I never get tired of reading "best record shops" articles, usually accompanied by photos to whet the record shopping appetite. FWIW, I've only visited five of these (two in Vienna, two in Berlin, one in Milan). For whatever reason, the Parisian shops are the most stylish and best organized of the bunch.
This has been linked everywhere over the past week, but Clickhole's "oral history" of Radiohead's "OK Computer" is genius. I think that the best parodies are written by the biggest fans, but since I'm not a Radiohead fan, I can't really gauge whether their fans are horrified by this article or are laughing along with it (not that I really care ... screw you, Radiohead fans!)
This is the most quotable music article I've read in years, so picking a favourite bit is just about impossible, but for now I'll go with this one: "'OK Computer' was an important album because it opened the door to more music about computers doing things, like playing guitars. Now, there are albums about computers riding bicycles, boxing each other, and drinking coffee. This was inconceivable before 'OK Computer'".
I think Maroon 5's "Sugar" may be the most self-indulgent music video I've ever seen, and that covers a LOT of ground -- "November Rain", "Justify My Love", "Trapped In the Closet", "Bound 2", everything Michael Jackson released in the 90's, and way too many more to mention. But all those other songs (well, except for "Bound 2") have one simple thing in common. They're great songs, and great videos. Almost by definition, an artist has to be legitimately great to reach the level of popularity (with fans and with the record labels who are paying for these music videos) where they're afforded to possibility of being so self indulgent. Each of these acts were several years into superstardom when these videos were made as well. These videos are special because they represent something entirely different from the kinds of videos those artists would normally do up to that point in their careers. Their longevity and consistent success at the highest levels of the industry had made just about all of their videos iconic. That's why it was so notable when they switched gears and made their self-indulgent hot mess. When a relative newcomer tries it, it often comes across like a publicity stunt, a plea for attention, or in the post-2005 world, desperation clickbait (hello, "Wrecking Ball").
Maroon 5's success has always baffled me. In 2004, I would have bet huge money them being a one hit wonder on the back of "This Love", the token alternative MOR minor radio hit of the 00's, or roughly what Fastball's "The Way" was to the late 90's. Barring that, I couldn't possibly envision their ceiling being higher than The Black Crowes, with two songs (one uptempo, one ballad) becoming radio staples off their breakthrough album, followed by a slow slide into chart irrelevance albeit with a healthy career as a touring band until they decided to finally call it quite a decade and a half later. And yet here they are, five albums into their career, and a pop radio phenomenon. You can argue that it wouldn't have happened without Adam Levine serving as a judge on "The Voice", but that kind of exposure from the "American Idol" franchise didn't save Jennifer Lopez's career (barring one fluky hit single featuring Pitbull).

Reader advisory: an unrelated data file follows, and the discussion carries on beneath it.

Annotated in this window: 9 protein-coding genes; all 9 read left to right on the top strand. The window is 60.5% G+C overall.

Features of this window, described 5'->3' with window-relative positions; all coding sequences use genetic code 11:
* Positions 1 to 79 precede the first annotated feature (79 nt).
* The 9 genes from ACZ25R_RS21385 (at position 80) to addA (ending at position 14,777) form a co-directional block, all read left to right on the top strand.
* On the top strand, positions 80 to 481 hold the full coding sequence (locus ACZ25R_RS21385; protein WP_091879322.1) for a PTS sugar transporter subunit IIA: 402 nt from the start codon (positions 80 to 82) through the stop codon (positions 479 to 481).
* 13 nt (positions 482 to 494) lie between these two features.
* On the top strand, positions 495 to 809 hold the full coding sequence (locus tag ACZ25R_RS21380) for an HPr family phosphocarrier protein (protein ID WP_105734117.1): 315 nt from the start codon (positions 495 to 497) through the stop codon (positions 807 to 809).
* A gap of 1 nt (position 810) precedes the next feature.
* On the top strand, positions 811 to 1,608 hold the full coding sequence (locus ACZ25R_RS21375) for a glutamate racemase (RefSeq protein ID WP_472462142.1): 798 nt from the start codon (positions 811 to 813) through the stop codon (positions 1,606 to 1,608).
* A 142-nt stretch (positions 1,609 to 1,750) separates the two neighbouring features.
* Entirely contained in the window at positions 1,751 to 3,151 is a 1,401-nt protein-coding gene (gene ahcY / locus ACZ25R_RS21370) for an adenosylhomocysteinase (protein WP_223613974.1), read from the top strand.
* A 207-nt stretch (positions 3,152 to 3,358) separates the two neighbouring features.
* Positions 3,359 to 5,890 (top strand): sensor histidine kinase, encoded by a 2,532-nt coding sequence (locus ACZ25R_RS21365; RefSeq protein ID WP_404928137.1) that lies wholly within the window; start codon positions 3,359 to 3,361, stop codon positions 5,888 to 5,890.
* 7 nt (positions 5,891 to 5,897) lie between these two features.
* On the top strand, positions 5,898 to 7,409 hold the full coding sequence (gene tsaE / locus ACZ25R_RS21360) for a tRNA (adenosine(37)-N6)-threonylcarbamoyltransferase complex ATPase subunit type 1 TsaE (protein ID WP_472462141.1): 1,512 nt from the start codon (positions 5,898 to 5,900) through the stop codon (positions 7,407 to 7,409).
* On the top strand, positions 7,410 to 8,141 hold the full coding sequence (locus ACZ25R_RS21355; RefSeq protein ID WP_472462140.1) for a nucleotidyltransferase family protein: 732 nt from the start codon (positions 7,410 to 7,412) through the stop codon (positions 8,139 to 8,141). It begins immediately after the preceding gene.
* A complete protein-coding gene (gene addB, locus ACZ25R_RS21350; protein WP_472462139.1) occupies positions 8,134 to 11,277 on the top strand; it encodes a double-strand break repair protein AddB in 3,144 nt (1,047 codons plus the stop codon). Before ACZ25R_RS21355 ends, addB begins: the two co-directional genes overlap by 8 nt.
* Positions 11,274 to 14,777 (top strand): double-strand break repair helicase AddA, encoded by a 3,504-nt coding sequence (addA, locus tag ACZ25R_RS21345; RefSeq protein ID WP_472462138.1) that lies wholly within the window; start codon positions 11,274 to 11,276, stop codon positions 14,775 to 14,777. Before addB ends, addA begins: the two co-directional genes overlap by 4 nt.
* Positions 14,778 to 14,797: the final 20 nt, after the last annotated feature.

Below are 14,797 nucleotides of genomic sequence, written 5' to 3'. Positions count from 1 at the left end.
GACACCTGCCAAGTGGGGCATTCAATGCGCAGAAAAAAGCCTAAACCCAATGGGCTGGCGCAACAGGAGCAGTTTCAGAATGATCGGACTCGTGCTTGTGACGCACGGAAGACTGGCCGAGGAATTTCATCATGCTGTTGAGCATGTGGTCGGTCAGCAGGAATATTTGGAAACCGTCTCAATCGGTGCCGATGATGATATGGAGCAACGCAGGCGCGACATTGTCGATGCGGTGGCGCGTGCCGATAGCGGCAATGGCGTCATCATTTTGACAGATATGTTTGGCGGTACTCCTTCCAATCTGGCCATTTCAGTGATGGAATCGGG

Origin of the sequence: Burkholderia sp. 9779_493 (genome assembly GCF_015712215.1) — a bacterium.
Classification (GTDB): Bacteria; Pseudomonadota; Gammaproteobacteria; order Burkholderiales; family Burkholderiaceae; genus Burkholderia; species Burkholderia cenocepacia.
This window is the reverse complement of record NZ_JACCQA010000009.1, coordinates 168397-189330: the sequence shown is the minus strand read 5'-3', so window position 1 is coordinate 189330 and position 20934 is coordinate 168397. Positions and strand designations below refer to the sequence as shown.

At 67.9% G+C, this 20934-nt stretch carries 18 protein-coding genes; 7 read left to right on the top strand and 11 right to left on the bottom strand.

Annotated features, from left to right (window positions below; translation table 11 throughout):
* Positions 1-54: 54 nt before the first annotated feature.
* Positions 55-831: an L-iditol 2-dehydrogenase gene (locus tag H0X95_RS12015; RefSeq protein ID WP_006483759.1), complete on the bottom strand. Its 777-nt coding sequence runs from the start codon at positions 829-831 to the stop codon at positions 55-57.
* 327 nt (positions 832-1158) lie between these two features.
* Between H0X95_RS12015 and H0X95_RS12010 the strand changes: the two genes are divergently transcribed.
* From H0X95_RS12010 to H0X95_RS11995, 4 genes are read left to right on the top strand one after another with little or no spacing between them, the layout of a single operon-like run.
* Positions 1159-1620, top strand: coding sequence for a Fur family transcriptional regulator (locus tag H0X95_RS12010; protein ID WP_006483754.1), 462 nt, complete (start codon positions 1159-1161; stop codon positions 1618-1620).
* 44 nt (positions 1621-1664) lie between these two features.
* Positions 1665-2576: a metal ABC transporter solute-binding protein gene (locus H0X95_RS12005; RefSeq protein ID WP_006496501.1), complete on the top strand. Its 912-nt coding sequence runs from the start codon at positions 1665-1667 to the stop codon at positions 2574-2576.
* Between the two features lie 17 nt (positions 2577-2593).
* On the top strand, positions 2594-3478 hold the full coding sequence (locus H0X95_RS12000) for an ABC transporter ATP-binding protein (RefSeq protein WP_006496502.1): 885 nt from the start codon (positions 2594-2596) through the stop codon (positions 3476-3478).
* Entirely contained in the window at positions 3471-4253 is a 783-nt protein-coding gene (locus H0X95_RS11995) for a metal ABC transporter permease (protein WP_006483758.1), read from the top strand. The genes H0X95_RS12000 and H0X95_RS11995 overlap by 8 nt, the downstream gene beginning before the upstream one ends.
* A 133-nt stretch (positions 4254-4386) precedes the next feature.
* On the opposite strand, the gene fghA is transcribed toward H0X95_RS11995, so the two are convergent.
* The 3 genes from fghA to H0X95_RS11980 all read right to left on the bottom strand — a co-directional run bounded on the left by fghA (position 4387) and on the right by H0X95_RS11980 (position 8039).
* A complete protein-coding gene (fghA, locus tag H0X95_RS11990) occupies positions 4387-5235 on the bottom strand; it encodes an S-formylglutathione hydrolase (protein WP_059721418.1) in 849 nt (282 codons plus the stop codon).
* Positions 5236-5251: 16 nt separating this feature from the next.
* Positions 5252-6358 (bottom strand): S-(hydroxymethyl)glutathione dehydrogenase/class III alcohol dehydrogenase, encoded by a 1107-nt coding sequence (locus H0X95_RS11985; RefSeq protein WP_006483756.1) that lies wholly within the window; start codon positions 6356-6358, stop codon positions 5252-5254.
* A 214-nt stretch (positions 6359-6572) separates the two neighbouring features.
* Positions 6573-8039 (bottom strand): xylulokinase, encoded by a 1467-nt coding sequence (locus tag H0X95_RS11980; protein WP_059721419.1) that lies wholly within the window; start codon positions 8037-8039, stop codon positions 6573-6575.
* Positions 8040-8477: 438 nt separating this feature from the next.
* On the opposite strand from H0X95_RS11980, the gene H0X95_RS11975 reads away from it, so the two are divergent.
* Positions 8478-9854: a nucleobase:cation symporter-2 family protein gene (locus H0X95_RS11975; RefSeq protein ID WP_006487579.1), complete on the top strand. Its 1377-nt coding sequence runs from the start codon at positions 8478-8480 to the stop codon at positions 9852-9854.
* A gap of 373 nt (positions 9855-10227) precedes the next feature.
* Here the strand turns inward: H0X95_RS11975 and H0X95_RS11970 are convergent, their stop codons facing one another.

Their spectacular record of success aside, Maroon 5 have made a career out of releasing a steady train of unmotivating and unmotivated bland pop pleasantries, slick enough to nicely mesh into whatever pop radio is playing at the time, but without showing the tiniest spark of inspiration or giddy creativity to suggest that they care one bit about anything other than maximizing their brand potential. They are to 10's rock what 50 Cent was to 00's hip-hop. Unlike the other examples of beautiful self-indulgence I mentioned, "Sugar" is an awful song, and the video is nauseating.
The video is predicated on the idea that a surprise appearance by Maroon 5 at a wedding would be the most exciting thing to happen in the lives of every bride and groom in the country. The video then proceeds to show this premonition coming true over and over again. Whether the video was staged or not is besides the point. If it was "real" then we know there was plenty of prompting by anxious producers involved in getting the necessary shots for the video (everybody knows how "reality" shows work these days). And if it was staged, well, fuck everyone involved for staging it and giving interviews trying to pass it off as real. The interviews read like your standard reality show script -- great idea, what if they don't like us? (dramatic pause for commercial), on our way to the wedding, hey! crisis! what will happen, (commercial break), everything turned out all right, everybody loves Maroon 5. Buy the album! Personally I think it was staged, just look at the lighting and the sheer number of camera angles, and the exaggerated reactions of the wedding guests, the instant mass rush for the dancefloor for a supposed surprise. Not to mention that anyone who's spent more than five minutes driving in LA knows that it's not plausible that they could have had the time to crash so many weddings in one day, unless LA couples aren't like couples in most other western countries and don't all get married in roughly the same two or three hour window in the evenings.